Tuesday, May 27, 2008

June 2008



















This month features John Grey



A PAGE OUT OF A BIOGRAPHY


I finished the book on the plane ride down here.
Not even biography will give me truth.
The words are surface, that's all.
Inanition is a word that seems to have
lost a consonant or two along the way.
And that's the subject of this book.
Another's life approached like a botanist.
So which year was trillium?
What emotion was blue-vetch?
So I go to the writer's house instead.
Hemingway's cats ignore me.
The guide's a font of little information.
Yes, I know he wrote "The Old Man Of The Sea."
But where did he spit and why?
So Papa, it's to the bar, a cheap drink,
a whirling fan, a parrot in a cage.
Hemingway sat here so keep them coming.
I'll remember nothing of this night
except that it was in my life, not his.

HEYDAY

All winter,
the back and forth
of desert war.
I have done this country's
dichotomy to death.
Better just rest on the couch,
pull up some poems over me
like blankets.

Our end is getting closer anyhow.
My end,
the country's end,
the world's end.
Why fight it?
Why even write it?

A poem won't fight back
when the enemy pounces.
Look how white, how still,
the paper lies beneath my eyes.
Just the kind of tears
I would shed.

My watch ticks.
The wall-clock tocks.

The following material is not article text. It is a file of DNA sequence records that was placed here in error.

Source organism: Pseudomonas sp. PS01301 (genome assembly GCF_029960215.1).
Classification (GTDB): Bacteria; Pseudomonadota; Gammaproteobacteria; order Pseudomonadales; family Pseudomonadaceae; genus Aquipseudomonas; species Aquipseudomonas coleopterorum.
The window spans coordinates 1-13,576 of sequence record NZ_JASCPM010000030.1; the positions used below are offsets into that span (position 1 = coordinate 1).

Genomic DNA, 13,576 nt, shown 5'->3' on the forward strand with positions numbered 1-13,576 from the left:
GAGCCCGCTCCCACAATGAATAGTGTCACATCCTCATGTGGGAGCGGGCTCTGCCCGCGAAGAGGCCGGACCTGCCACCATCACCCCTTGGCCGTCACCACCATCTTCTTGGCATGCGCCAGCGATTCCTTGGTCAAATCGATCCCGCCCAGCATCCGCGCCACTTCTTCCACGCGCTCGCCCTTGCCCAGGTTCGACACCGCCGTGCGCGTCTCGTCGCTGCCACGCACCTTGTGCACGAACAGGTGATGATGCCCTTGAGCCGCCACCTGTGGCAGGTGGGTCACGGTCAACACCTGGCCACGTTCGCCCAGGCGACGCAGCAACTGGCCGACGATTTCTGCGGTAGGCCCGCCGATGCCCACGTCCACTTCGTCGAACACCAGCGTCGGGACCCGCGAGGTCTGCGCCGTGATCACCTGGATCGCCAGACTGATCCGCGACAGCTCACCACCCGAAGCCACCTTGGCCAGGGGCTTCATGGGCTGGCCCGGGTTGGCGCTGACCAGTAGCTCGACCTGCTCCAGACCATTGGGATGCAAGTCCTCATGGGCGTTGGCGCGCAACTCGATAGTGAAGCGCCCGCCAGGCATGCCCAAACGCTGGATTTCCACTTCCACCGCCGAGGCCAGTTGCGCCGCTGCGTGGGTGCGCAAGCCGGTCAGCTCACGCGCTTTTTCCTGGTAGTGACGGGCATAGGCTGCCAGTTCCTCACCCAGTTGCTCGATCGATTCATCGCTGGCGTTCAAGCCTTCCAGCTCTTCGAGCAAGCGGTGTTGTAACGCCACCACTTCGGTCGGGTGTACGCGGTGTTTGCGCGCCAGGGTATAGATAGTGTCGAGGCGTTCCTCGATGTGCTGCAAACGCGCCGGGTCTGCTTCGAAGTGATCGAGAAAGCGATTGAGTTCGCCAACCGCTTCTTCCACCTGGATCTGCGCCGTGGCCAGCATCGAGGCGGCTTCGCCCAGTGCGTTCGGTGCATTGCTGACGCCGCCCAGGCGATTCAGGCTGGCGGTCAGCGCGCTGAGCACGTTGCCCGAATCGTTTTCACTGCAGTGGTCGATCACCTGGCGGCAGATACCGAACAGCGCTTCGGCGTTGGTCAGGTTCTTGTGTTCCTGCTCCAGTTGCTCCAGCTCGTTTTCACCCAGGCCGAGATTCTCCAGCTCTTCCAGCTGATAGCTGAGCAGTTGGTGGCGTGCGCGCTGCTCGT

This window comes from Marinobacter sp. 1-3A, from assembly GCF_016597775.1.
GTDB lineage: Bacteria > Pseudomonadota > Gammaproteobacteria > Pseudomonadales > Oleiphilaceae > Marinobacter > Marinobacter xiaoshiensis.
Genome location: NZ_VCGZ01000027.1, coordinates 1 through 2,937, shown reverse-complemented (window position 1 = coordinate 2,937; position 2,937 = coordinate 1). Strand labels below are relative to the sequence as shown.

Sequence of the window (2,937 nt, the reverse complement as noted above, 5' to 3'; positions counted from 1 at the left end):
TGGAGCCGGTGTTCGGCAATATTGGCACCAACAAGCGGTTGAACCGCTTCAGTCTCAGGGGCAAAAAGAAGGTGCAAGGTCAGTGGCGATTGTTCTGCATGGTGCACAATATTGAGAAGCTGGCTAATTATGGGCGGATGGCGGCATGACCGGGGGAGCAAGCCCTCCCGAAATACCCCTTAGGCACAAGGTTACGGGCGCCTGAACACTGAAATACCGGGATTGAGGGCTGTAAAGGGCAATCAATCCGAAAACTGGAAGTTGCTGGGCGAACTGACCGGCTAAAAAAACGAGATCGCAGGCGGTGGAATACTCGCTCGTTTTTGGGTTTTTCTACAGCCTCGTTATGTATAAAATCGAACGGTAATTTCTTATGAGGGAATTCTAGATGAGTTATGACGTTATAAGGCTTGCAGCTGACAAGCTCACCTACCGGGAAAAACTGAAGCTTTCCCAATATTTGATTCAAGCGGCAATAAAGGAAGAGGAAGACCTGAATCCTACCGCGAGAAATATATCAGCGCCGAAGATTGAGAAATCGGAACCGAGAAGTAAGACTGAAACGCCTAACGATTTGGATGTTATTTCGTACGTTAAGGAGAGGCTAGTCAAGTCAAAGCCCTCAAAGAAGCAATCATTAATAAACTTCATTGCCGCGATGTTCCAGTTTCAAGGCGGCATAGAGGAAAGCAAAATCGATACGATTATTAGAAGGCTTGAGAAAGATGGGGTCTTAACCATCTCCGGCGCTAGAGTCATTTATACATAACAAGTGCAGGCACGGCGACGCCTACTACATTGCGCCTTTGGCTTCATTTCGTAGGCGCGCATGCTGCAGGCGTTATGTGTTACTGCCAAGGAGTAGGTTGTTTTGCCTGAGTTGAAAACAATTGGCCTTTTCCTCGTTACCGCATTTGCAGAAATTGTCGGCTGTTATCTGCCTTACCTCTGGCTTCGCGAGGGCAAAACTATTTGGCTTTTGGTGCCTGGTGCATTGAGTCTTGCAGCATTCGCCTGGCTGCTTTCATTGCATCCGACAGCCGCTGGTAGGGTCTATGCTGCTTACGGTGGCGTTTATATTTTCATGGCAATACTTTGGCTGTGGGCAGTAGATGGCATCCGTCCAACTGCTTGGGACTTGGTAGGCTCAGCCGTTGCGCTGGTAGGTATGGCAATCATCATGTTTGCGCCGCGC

Time's such a cruel conspiracy.
So what's next:
the well-spring of blood,
the summer of more and more discontent,
the fall of one theory, the birth of another?

And then another winter,
more desert war.
And the country that brought you
both Mark Twain and Rush Limbaugh.
Better just rest on the couch,
pull up some blankets over me,
the ones from my heyday.

THOSE GREEN TOMATOES

Feel the chill,
wrap the green tomatoes.
Take in the yard litter,
the wobbly bicycle,
the one shoe.
Enlist an army of logs
to bum to nothing
in the cause of your warmth,
your coziness.
Dig out the gloves, the tokes,
from the bottom of the closets.
Lay out the sweaters on the bed,
in order of thickness,
name each after a Winter month.
Write to someone
so you'll get a letter back
when it's too bitter,
too thick with snow,
to go outside and see another.
Prepare for human contact
when there's nothing
of the sun left,
when the cold ices over
everything but affection
for the one you haven't heard from
in a long time.
Feel the chill,
unwrap the green tomatoes.
With heat lamps,
shades drawn,
bright light,
ripen what is near.


John Grey has been published recently in Agni, Worcester Review, South Carolina Review and The Pedestal, with work upcoming in Poetry East and Cape Rock. He is an Australian born poet, playwright, musician. His latest book is “What Else Is There” from Main Street Rag.

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